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Japanese Knotweed – A Legal Viewpoint

Japanese Knotweed – A Legal Viewpoint

The plant that all home owners dread to find on their property, Japanese Knotweed has caused numerous property transactions to fall through due to the reluctance of lenders to provide mortgages on properties that are affecting by it.  But why is it such a problem?

What is Japanese Knotweed?

Japanese Knotweed was brought to Britain in the 19th century as an ornamental plant but opinions changed due to its ability to spread rapidly. Not only will Japanese Knotweed take over a garden, it will exploit any weaknesses in the formation and break through cracks in mortar, expansion joints in concrete, splits in drains and joins in paving, causing damage to properties.

It is particularly rampant in South Wales and in particular along waterways, railways and on many brownfield sites.


What to do if you have Japanese Knotweed on your land?

There are several methods that can be found on the internet which claim to eradicate knotweed. However, we would always advise that you contact a specialist whose expert knowledge will help them determine the best way to eradicate the plant.


Knotweed on Neighbouring Land

Although there is no duty on land owners to eradicate Japanese Knotweed, there is a duty to stop knotweed spreading. If invasive weeds are allowed to spread and can be proved to be having a detrimental effect on others, it would be classed as a private nuisance and the land owner could be prosecuted under civil law, resulting in financial penalties.

The owner of the adjoining land must be given the opportunity to deal with the knotweed. It is therefore important that you put your neighbour on notice in writing as soon as you become aware of encroachment of knotweed.

In these circumstances, you should ask your neighbour to effectively treat the knotweed not only on their land and the remedial action they choose should include a suitable guarantee.

If the owner of the neighbouring property is then not forthcoming, we would advise that you report the same to the Local Authority who will then be able to take action.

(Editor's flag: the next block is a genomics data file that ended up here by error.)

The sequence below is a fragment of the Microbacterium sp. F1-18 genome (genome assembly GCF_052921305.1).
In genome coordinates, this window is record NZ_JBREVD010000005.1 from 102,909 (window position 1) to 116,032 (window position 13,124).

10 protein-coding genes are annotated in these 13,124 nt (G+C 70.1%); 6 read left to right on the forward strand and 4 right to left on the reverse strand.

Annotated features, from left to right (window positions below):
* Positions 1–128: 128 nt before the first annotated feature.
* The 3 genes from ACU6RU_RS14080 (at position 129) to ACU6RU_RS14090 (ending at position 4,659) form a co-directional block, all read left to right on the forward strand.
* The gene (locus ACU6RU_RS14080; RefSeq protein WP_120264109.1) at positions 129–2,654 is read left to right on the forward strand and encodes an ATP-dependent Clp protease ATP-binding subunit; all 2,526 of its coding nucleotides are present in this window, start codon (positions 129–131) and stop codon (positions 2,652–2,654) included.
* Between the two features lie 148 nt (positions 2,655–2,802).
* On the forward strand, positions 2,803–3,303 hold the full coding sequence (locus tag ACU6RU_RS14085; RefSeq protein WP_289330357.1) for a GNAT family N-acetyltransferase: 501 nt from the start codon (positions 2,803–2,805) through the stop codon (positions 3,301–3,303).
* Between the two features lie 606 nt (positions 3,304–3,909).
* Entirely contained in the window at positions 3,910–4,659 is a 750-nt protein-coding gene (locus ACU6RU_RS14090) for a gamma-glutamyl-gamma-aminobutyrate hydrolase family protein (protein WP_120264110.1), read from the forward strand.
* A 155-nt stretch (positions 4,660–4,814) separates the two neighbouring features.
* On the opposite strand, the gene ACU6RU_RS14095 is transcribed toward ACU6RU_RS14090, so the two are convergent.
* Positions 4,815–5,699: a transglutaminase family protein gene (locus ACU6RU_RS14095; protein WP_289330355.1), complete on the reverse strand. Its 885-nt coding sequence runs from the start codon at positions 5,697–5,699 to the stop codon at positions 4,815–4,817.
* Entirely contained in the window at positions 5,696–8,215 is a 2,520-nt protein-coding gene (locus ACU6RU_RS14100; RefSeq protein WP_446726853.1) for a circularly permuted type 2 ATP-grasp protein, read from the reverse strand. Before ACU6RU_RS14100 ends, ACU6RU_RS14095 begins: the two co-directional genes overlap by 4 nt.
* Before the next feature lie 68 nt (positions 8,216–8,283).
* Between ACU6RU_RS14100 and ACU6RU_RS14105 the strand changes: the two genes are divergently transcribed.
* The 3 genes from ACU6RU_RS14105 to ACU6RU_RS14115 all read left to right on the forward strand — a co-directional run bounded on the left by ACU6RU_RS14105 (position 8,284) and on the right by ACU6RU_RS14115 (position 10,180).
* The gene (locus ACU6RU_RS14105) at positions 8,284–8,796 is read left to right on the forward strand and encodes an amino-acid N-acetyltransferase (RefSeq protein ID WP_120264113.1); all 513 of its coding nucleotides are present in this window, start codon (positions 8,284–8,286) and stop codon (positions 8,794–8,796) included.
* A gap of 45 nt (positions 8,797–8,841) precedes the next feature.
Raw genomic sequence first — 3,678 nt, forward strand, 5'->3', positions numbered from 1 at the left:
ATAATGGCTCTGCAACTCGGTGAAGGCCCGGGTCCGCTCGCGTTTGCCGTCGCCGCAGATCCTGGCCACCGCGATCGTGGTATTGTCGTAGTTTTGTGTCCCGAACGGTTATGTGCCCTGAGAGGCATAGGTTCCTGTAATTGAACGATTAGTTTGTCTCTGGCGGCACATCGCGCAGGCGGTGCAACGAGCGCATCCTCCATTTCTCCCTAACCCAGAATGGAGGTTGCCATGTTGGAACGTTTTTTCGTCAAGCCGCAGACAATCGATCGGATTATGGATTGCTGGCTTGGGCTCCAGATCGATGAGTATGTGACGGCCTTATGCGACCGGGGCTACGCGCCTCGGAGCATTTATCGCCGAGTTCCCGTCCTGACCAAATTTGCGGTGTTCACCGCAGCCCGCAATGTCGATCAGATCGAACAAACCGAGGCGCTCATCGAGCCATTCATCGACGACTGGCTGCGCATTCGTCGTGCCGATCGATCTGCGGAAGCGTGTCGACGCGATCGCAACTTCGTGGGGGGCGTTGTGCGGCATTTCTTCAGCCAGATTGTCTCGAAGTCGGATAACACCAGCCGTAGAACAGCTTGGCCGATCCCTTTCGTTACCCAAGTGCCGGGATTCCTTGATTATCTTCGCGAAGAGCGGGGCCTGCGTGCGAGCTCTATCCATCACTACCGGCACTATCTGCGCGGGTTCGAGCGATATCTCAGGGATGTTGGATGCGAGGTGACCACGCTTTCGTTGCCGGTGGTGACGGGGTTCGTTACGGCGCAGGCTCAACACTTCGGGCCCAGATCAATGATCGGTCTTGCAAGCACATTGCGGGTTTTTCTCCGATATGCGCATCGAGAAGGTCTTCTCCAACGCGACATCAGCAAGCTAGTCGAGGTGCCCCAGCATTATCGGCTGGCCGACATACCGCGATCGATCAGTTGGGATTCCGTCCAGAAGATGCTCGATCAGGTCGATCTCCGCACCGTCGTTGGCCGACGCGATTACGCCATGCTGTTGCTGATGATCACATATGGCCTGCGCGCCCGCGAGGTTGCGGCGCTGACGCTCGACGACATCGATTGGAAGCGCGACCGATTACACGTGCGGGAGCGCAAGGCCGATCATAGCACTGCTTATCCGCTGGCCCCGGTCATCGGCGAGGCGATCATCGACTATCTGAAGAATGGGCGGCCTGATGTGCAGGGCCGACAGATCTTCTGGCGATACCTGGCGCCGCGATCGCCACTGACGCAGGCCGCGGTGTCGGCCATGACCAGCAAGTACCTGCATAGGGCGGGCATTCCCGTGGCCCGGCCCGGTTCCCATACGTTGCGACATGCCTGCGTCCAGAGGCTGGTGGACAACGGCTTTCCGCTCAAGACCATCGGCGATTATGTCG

Selling a Property with Japanese Knotweed

When you come to sell a property affected by Japanese Knotweed, problems will especially occur when a prospective purchaser is buying the property with the aid of a mortgage. Although every mortgage lender has different requirements when it comes to lending on a property affected by knotweed, it is commonplace that they will require a management plan to be in place, which is backed by an insurance backed guarantee. Therefore, it is always advisable to instruct a knotweed expert before the property is placed on the market.

Sellers are also under a duty to disclose to their purchasers if there is Japanese Knotweed growing on their property. The issue has become so prevalent in recent years that the Law Society inserted a standard question into their Property Information Form regarding Japanese Knotweed. In the form, the Seller has to declare if their property has been affected by Japanese knotweed. Since a property sale is a legal transaction, correctly advising buyers will avoid the legal action that often follows from a false declaration.


If you plan to sell a property that is affected by Japanese knotweed, please contact our property team who will be able to advise you further.